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Johnson v. New York City Transit Authority

UNITED STATES COURT OF APPEALS FOR THE SECOND CIRCUIT


decided: July 9, 1987.

THEODORE F. JOHNSON, PLAINTIFF-APPELLANT,
v.
NEW YORK CITY TRANSIT AUTHORITY, WILLIAM OATES, JOHN FRED FRASARIO, GARY LAMPELL, LOU NICOSIA, HENRY KOSSMAN, AND "JOHN" JENKINS, DEFENDANTS-APPELLEES; THEODORE F. JOHNSON, PLAINTIFF-APPELLANT, V. NEW YORK CITY TRANSIT AUTHORITY AND LOCAL 100, TRANSPORT WORKERS UNION OF AMERICA, AFL-CIO, DEFENDANTS-APPELLEES

Appeal from a judgment of the District Court for the Eastern District of New York (John R. Bartels, Judge) dismissing plaintiff's claims alleging a discriminatory discharge in violation of 42 U.S.C. §§ 1983, 2000e et seq. (1982) and assessing a portion of a defendant's attorney's fees against plaintiff. Affirmed in part, vacated in part, and remanded.

Before: OAKES, NEWMAN, and PIERCE, Circuit Judges.

Per Curiam:

Theodore Johnson appeals from a judgment of the District Court for the Eastern District of New York (John R. Bartels, Judge). The judgment dismissed Johnson's claims alleging a discriminatory discharge in violation of 42 U.S.C. §§ 1983, 2000e et seq. (1982). As recounted in Judge Bartels decision on May 8, 1986, Johnson's claims are deficient in numerous respects, and they were properly dismissed.

The judgment also awarded attorney's fees and costs in favor of the defendants against Johnson and his counsel. In his May 8 ruling, Judge Bartels concluded that defendants' attorney's fees should be awarded against Johnson pursuant to 42 U.S.C. §§ 1988, 2000e-5(k) and against his attorney pursuant to Fed. R. Civ. P. 11, in addition to normal taxable costs. On August 5, 1986, Judge Bartels considered the applications of defendants' counsel for determination of fees and costs. He allowed the defendant New York City Transit Authority only its costs of $250; attorney's fees were not allowed in any amount for lack of time records. The defendant union, Local 100 Transport Workers Union of America, AFL-CIO, was awarded costs of $32.50 and fees of $6,900. Half of all costs and fees awarded were assessed against Johnson and half against his attorney, each being assessed a total of $141.25 in costs and $3,450 in fees. An appeal by Johnson's counsel challenging the assessment against him has been withdrawn with prejudice. We therefore consider only the assessment against Johnson.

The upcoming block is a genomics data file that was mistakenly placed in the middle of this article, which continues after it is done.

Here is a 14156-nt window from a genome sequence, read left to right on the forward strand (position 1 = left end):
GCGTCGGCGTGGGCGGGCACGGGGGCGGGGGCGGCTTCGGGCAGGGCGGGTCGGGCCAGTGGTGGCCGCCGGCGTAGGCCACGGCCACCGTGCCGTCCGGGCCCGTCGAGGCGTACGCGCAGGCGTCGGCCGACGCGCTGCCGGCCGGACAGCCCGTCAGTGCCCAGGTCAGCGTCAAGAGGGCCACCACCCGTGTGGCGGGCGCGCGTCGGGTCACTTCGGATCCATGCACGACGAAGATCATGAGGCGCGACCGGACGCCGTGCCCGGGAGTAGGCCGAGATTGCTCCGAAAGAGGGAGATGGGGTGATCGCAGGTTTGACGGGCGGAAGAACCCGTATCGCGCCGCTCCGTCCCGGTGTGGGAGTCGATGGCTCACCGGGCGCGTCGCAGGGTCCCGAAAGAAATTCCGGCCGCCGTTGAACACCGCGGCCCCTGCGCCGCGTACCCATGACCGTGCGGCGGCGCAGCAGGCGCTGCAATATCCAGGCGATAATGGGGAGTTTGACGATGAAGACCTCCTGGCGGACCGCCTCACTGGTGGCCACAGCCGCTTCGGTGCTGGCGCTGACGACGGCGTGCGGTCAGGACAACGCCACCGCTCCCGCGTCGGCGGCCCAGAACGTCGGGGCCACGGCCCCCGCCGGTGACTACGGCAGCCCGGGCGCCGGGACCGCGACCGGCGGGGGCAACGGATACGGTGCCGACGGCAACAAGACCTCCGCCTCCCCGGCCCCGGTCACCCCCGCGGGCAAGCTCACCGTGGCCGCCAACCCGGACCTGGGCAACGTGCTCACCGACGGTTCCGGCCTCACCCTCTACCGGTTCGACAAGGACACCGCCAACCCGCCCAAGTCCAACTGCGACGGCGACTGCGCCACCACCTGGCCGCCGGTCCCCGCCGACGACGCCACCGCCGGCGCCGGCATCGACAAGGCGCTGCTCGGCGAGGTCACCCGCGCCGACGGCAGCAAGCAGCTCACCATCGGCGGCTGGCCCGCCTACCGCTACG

The assessment of half the costs against Johnson was entirely proper, as was the determination of the amount. With respect to the assessment of half the defendant's attorney's fees against Johnson, the matter requires further consideration. The District Court's decision that Johnson personally should be liable to some extent for defendant's attorney's fees under the fee-shifting provisions of the Civil Rights Act and Title VII is well supported by the record, and we will not disturb it. However, we cannot be certain that the District Judge properly exercised his discretion concerning the amount of fees to be assessed against Johnson. We have only recently restated our view that a district judge has considerable, though not unbounded, discretion to determine the appropriate amount of fees to be awarded to a prevailing defendant when such fees are awarded as a sanction for bringing frivolous litigation. Eastway Construction Corp. v. City of New York, 821 F.2d 121 (2d Cir. 1987). We specifically pointed out that a district judge need not award a lodestar amount calculated on the basis of hours and time charges but may appropriately take into account various mitigating factors bearing on the degree of sanction that is warranted. And we have previously recognized that ability to pay is appropriately to be considered. See Faraci v. Hickey-Freeman Co., 607 F.2d 1025, 1028-29 (2d Cir. 1979).

In this case, Judge Bartels determined the amount of the fee to be awarded first by examining contemporaneous time records. He disallowed the $6,575 of fees claimed by the Transit Authority and $2,038.75 of the fees claimed by the Union for lack of contemporaneous time records. See New York State Ass'n for Retarded Children v. Carey, 711 F.2d 1136, 1147 (2d Cir. 1983). He found that proper records had been kept by one Union attorney who sought $6,900 for 69 hours at $100 an hour. He then concluded, "Under the circumstances, this Court believes the rate of hours are proper and accordingly grants such allowance."

We cannot be certain from the Judge's opinion whether he exercised his discretion to determine the amount of a fee that should be imposed upon the plaintiff as a sanction. Having disallowed $8,613.75 of claimed fees for lack of time records, and having assessed half the supportable fees against Johnson's attorney, Judge Bartels may well have thought that $3,450 was an appropriate sanction to be imposed upon Johnson. On the other hand, his opinion suggests that he selected the amount solely because he found the claimed rate and hours to be proper and "accordingly" granted the allowance. Though $3,450 is not necessarily an excessive award under the circumstances, it may be more of a sanction than is appropriate for a discharged transit employee.

We will therefore vacate the fee award and remand the matter to the District Court for reconsideration of the amount of attorney's fees to be assessed against Johnson.

Affirmed in part, vacated in part, and remanded.

19870709

© 1998 VersusLaw Inc.



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